Saturday, October 30, 2010
ISBN 10: 0-8229-4364-6
Pittsburgh, PA: University of Pittsburgh Press, 2009
Back when I was in grad school, my advisor kept reminding there's "more to history than just one damn thing after another." Someone should have told Frank Uekoetter that. This is a solidly researched book, it's jam-packed with facts, but there comes a point where the reader starts to suffer from information overload and just wants to know what it all means. I'm not sure Uekoetter ever quite gets to that point.
On the other hand, when it comes to tracking the evolution of air pollution and regulation in the U.S. and Germany, this book does lay out a clear time line, from worrying about coal smut back in the 1890s to passage of the Clean Air Act and other legislation in the mid-twentieth century. If a person happened to be a grad student or an environmental historian looking for a topic for further research, Uekoetter provides plenty of tantalizing leads: a few pages about Milwaukee, a few pages about Chicago, a quick mention of St. Louis, and so on.
In short, this is a book packed full of facts, dryer than dust (which counts as an air pollutant, too, but doesn't get quite as much attention as chemical plumes and coal soot), that would be a good addition to the book shelf of any academic specializing in environmental issues, which is why I read it (even though I'm no longer an academic). If I was still teaching science and technology courses, I'd hang on to it simply because it would be a good source for finding specific examples I could weave into lectures about industry, regulation, and pollution. For the general reader, however, it may prove more soporific than enlightening.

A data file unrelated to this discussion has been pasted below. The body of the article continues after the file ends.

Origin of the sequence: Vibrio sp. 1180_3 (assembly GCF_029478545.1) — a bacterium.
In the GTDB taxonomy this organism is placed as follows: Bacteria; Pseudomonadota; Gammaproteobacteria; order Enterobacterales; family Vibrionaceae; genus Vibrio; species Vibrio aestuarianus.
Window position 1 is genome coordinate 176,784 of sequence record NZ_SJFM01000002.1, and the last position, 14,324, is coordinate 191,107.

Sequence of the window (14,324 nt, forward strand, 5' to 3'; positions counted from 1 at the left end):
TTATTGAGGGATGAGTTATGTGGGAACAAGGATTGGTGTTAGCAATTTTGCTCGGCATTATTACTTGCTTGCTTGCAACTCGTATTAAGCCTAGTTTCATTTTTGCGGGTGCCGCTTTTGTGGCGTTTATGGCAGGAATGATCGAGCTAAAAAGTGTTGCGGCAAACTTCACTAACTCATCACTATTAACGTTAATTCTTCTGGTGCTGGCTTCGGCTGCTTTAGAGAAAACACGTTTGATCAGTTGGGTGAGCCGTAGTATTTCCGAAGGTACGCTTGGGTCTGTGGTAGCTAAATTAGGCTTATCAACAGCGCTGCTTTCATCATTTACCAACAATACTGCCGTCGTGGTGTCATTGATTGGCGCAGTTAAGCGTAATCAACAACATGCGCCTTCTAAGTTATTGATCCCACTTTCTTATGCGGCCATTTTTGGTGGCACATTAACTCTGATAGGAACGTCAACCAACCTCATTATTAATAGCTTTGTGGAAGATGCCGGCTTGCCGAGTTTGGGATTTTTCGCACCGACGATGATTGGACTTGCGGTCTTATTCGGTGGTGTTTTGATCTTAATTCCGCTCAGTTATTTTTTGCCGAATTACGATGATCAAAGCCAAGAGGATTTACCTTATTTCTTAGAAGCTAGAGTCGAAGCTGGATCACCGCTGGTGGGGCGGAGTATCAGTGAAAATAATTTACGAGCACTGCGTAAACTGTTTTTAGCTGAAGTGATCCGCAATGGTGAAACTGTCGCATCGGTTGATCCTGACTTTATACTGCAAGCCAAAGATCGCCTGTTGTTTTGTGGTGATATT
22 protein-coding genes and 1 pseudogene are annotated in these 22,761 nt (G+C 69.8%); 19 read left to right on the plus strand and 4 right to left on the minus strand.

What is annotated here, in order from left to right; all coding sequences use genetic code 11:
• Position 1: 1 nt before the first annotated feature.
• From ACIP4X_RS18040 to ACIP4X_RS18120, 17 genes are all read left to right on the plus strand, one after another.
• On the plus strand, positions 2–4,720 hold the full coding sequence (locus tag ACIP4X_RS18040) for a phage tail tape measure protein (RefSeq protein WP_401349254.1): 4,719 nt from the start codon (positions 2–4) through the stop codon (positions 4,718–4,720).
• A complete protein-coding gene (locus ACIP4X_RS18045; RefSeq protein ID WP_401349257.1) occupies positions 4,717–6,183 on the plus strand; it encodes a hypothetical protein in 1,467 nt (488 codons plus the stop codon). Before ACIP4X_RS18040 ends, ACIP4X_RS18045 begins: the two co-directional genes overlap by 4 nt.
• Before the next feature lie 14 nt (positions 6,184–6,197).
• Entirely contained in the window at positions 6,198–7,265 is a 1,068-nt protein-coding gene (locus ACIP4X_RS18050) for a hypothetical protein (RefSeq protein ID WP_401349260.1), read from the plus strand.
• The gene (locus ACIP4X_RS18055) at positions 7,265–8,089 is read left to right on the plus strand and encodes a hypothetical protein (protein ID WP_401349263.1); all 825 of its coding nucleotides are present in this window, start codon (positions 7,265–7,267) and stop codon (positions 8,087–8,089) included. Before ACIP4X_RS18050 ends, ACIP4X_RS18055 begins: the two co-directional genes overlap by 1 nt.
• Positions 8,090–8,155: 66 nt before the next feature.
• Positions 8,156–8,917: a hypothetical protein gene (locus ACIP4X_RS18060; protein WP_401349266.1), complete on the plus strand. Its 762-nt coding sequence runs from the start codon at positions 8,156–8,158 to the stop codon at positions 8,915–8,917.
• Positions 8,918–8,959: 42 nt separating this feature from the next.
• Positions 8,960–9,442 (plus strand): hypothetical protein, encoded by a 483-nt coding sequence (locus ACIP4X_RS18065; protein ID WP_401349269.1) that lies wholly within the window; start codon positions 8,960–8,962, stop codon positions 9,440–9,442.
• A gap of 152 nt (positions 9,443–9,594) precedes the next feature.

Still, if you think it could be useful, The Age of Smoke can be yours for $12.50 plus shipping costs ($3 for media mail, $6 for priority, and $13 for international).
Update: Unbelievable. Somebody actually bought this. Yes, it's solid, scholarly work, but it's also boring as hell.
Monday, October 25, 2010
Cincinnati, OH: Story Press, 1994.
Once upon a time I fantasized about writing fiction. I used to have a shelf full of books with titles similar to this one. Over time, I realized I was not going to grow up to be Margaret Atwood (or even Barbara Cartland). My wordsmithing talents fell in another area, that of not-so-creative nonfiction (i.e., translating scientific jargon into language 7th graders can understand), and I gradually jettisoned the various "how to" manuals dealing with fiction that I had acquired. This is the last one.
The Art and Craft of Novel Writing was first published in 1989. This copy is the trade paperback edition from 1994. I've hung on to it because it's good, lots of useful advice on plotting, dialog, and the various other components of a readable novel illustrated with snippets from works by authors in a variety of genres and time periods. If you're still cherishing the fantasy of being next year's Stephanie Meyers, this book can be yours for $4 plus shipping ($3 for media mail, $6 for priority, $12 for international).